Youth Knows No Pain Examines Anti-Aging Industry

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Photo: Courtesy of HBO

“At 22, I was highly aware that I had an expiration date as a woman,” Julia Allison tells filmmaker Mitch McCabe in Youth Knows No Pain, a documentary about anti-aging premiering on HBO at 9 p.m. on Monday. Allison tries to hang on to her youth (which, since she’s not yet 30, is well within reach) by quoting Nora Ephron and getting Botox. She’s one of the younger people in the film, in which McCabe — the daughter of a plastic surgeon — finds a panoply of men and women who seek chemical and surgical intervention all in the name of staying young — on the outside. McCabe spoke to the Cut about being self-conscious, why women fear aging, and why she doesn’t.

Your film made me really self-conscious. After watching, I immediately found a line on my face that I’d never noticed — or looked for.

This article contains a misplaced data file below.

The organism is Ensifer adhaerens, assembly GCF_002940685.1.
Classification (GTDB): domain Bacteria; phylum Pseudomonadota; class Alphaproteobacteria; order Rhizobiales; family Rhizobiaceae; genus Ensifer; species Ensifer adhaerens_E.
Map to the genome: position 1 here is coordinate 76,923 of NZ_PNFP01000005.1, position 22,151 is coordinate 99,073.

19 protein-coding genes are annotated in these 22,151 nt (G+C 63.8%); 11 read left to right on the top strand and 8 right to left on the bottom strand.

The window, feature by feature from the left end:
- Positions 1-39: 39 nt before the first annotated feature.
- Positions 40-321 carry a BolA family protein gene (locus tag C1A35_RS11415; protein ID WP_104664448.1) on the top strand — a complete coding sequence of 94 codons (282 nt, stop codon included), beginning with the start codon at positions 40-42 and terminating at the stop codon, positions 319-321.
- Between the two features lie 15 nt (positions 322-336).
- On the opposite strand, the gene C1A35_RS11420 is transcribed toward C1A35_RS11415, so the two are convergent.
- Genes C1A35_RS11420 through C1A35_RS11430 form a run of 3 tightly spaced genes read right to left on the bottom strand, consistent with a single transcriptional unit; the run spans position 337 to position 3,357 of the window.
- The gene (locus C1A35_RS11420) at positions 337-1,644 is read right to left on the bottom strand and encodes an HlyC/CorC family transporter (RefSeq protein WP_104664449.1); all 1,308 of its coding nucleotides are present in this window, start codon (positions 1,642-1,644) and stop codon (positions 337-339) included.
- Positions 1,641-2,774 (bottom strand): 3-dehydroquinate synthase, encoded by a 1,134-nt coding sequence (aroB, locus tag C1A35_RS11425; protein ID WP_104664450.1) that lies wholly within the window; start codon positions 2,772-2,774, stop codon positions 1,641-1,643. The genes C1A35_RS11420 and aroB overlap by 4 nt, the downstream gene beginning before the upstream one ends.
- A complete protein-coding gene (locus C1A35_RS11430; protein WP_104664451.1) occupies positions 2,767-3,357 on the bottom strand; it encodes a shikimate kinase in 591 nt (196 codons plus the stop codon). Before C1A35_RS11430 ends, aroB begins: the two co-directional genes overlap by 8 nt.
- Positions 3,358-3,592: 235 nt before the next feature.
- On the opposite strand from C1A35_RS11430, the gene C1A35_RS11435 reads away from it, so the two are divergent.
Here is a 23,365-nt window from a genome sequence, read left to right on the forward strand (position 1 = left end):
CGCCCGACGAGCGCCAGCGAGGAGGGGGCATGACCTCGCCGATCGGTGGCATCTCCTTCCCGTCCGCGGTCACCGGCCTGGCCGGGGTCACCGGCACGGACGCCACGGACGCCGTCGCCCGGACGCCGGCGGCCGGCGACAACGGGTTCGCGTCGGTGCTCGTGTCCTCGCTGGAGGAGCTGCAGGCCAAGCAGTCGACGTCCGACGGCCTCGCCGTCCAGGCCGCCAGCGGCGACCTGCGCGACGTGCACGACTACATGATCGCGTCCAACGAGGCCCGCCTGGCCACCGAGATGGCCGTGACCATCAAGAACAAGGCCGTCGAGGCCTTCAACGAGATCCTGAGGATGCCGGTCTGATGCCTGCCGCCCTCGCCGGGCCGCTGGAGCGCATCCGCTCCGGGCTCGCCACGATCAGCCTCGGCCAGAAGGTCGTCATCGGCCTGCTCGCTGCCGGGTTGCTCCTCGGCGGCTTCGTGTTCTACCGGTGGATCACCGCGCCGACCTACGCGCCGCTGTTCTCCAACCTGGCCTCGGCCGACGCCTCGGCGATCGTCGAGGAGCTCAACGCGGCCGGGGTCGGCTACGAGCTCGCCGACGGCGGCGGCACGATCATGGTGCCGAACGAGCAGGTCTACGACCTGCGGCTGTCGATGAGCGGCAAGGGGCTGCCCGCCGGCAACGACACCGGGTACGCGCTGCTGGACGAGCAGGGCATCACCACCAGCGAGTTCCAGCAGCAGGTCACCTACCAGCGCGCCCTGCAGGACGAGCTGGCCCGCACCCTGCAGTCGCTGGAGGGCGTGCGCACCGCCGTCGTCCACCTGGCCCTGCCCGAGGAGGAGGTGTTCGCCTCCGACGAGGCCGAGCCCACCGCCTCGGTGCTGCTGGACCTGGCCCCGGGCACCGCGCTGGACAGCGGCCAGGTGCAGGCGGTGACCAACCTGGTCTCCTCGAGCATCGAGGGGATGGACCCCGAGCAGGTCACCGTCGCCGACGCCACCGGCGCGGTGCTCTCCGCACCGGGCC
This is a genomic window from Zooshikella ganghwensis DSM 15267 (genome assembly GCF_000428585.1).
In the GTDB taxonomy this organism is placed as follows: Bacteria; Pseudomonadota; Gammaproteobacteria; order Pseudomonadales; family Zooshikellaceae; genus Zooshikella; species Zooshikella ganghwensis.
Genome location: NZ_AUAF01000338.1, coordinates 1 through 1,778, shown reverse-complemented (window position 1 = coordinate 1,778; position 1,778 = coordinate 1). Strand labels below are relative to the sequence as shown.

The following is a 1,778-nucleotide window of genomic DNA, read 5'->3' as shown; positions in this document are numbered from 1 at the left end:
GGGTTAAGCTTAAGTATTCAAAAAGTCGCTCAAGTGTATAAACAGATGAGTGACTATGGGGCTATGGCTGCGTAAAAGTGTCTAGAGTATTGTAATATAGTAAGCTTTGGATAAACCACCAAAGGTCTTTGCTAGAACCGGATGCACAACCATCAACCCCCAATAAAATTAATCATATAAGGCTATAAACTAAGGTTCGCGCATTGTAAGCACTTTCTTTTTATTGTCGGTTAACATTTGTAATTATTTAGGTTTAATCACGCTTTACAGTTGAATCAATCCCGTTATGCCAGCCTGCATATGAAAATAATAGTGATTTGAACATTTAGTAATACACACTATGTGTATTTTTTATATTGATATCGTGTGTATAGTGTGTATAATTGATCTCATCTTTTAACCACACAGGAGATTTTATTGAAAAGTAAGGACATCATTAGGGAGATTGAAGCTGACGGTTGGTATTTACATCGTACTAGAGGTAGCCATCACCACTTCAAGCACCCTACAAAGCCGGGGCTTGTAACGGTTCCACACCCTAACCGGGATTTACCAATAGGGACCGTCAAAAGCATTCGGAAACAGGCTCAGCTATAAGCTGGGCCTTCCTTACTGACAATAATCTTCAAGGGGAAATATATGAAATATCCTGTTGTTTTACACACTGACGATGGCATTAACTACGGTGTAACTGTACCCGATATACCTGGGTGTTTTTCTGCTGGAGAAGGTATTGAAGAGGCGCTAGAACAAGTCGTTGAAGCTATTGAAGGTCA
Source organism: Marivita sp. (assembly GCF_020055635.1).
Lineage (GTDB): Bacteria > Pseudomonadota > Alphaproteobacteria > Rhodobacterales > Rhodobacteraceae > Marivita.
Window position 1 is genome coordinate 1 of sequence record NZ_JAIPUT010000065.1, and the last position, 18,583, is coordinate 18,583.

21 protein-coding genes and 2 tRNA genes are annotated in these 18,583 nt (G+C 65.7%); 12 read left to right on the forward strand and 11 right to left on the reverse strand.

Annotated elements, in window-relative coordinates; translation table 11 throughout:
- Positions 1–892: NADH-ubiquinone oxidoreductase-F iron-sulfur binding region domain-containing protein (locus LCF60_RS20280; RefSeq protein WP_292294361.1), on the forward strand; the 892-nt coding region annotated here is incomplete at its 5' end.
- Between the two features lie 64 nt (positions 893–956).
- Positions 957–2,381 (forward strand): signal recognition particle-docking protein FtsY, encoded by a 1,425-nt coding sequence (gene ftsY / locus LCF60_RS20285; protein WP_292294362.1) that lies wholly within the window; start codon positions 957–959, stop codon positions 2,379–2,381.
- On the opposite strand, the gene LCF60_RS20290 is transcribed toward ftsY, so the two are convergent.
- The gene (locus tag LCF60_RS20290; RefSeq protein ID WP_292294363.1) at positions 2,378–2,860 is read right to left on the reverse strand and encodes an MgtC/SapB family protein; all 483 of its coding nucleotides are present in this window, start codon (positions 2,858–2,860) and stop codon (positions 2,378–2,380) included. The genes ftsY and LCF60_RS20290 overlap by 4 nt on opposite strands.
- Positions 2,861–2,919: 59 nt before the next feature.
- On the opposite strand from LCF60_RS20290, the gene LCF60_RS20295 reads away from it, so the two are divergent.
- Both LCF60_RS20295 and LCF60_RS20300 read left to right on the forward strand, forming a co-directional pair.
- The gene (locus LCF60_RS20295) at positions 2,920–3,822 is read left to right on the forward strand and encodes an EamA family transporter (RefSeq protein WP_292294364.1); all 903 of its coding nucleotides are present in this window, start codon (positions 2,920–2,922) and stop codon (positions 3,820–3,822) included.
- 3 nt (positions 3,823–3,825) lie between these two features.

It makes men more self-conscious, too. There’s no one in [Youth Knows No Pain] who shows an opposing view. It’s exhausting by the end.

No one in the film talks about beauty — only youth. Does youth automatically encompass beauty, or is beauty not as important?
We had to separate the two. There’s no talk about breast implants or nose jobs because that’s about beauty. I was interested in the way we see mortality in the mirror.

Nearly everyone you interviewed was white.
A lot of other cultures or ethnicities don’t care about aging like Caucasians [do].

The women in the film were self-critical, and it was the men who were judgmental of others. What other gender differences did you notice?

We asked women why they were scared of aging, and everyone said, “Being alone. Being alone.” You never heard that from men. Society is changing so much, and it’s becoming more competitive and we have to stay in the workplace longer. Aging is affecting men in different ways, especially if they’re in sales or something. When it comes to aging, men are concerned about being destitute, or in a nursing home. And being alone, but more in the sense of not having someone to take care of them.

You’re 38. Are you worried about aging?

My fear has been less about beauty and more about time. I’ve always been obsessed with watches. I have timers go off all the time. As I got older, and my dad died, I realized you’re not going to be around forever. As women, you already have some issues. But this film took me seven years to do. I did something with my time. It makes me a little less uptight about it all.